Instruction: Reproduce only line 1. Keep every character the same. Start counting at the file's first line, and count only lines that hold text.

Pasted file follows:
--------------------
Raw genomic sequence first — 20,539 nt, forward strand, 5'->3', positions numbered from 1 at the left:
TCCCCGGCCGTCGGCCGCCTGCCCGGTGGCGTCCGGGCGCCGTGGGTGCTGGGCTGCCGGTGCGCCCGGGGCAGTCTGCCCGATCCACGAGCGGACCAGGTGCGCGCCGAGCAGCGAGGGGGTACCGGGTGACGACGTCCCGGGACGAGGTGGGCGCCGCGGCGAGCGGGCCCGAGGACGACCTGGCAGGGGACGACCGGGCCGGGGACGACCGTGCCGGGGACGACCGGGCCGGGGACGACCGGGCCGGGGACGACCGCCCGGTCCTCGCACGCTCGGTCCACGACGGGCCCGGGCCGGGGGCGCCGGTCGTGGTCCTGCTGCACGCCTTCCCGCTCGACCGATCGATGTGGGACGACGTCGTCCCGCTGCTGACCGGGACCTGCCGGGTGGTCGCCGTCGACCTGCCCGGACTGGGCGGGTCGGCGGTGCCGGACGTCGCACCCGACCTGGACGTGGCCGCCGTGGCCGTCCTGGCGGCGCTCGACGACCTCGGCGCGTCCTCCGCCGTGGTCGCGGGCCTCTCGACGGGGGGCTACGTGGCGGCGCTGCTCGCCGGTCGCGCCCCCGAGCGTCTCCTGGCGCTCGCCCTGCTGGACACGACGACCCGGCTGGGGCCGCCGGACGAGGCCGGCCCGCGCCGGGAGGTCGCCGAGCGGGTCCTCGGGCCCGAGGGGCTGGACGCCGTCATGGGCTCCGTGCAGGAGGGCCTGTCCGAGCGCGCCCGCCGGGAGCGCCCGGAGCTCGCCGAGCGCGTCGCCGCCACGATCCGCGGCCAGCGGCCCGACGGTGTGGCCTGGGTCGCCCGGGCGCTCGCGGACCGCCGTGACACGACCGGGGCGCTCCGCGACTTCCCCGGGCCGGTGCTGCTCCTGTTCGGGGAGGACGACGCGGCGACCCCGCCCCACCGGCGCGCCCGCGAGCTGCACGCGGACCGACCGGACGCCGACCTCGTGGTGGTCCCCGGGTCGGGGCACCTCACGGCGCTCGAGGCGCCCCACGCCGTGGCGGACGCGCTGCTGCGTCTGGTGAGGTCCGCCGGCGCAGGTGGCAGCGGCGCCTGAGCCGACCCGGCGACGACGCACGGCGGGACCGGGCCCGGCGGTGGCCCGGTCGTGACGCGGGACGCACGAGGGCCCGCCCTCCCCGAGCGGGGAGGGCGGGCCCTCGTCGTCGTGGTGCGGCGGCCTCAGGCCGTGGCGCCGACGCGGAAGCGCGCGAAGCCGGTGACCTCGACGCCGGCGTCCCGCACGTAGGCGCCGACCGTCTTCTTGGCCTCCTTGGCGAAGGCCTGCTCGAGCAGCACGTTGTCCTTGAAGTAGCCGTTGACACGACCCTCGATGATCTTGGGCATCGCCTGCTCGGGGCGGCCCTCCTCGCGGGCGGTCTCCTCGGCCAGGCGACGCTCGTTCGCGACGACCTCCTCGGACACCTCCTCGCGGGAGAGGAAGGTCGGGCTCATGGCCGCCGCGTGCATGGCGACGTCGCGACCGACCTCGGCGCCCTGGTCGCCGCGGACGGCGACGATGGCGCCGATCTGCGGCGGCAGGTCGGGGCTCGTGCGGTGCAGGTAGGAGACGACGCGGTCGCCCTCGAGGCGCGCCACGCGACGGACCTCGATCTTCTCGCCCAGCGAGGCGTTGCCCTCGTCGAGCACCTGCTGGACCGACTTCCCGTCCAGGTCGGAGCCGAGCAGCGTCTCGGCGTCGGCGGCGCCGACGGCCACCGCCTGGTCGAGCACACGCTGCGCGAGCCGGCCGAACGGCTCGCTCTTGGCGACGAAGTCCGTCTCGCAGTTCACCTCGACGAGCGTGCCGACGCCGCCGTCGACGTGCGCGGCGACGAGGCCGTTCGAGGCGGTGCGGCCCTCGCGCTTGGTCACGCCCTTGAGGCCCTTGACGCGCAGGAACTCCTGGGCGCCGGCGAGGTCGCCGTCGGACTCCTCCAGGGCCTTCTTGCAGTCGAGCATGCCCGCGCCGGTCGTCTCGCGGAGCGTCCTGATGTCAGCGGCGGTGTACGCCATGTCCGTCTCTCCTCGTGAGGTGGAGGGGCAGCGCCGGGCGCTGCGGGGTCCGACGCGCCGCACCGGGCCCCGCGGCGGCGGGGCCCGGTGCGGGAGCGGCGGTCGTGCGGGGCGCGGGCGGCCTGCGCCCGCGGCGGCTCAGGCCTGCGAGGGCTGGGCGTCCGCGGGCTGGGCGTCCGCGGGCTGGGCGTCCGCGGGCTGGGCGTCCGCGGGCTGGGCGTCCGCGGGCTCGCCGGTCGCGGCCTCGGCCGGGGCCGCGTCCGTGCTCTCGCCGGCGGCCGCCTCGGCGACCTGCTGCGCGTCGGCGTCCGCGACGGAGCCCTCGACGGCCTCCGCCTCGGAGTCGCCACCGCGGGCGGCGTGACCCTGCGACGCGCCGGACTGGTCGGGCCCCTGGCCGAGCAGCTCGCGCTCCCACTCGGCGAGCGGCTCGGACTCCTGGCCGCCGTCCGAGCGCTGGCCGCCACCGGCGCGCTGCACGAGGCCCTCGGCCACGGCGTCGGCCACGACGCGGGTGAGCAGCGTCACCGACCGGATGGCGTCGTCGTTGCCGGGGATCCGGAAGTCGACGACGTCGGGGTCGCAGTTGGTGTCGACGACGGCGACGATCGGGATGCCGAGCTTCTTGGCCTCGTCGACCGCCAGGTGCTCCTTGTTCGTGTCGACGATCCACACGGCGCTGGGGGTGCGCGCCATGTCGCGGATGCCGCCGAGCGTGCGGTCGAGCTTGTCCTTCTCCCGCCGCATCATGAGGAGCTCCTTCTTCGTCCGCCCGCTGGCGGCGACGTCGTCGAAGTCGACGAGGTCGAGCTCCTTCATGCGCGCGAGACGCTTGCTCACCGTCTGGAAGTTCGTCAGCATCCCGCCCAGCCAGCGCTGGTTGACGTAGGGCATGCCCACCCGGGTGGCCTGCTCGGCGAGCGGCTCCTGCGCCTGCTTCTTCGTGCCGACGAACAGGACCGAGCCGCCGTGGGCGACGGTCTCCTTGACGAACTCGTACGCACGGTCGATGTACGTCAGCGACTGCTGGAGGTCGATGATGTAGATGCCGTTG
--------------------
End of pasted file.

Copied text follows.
Raw genomic sequence first — 20,539 nt, forward strand, 5'->3', positions numbered from 1 at the left: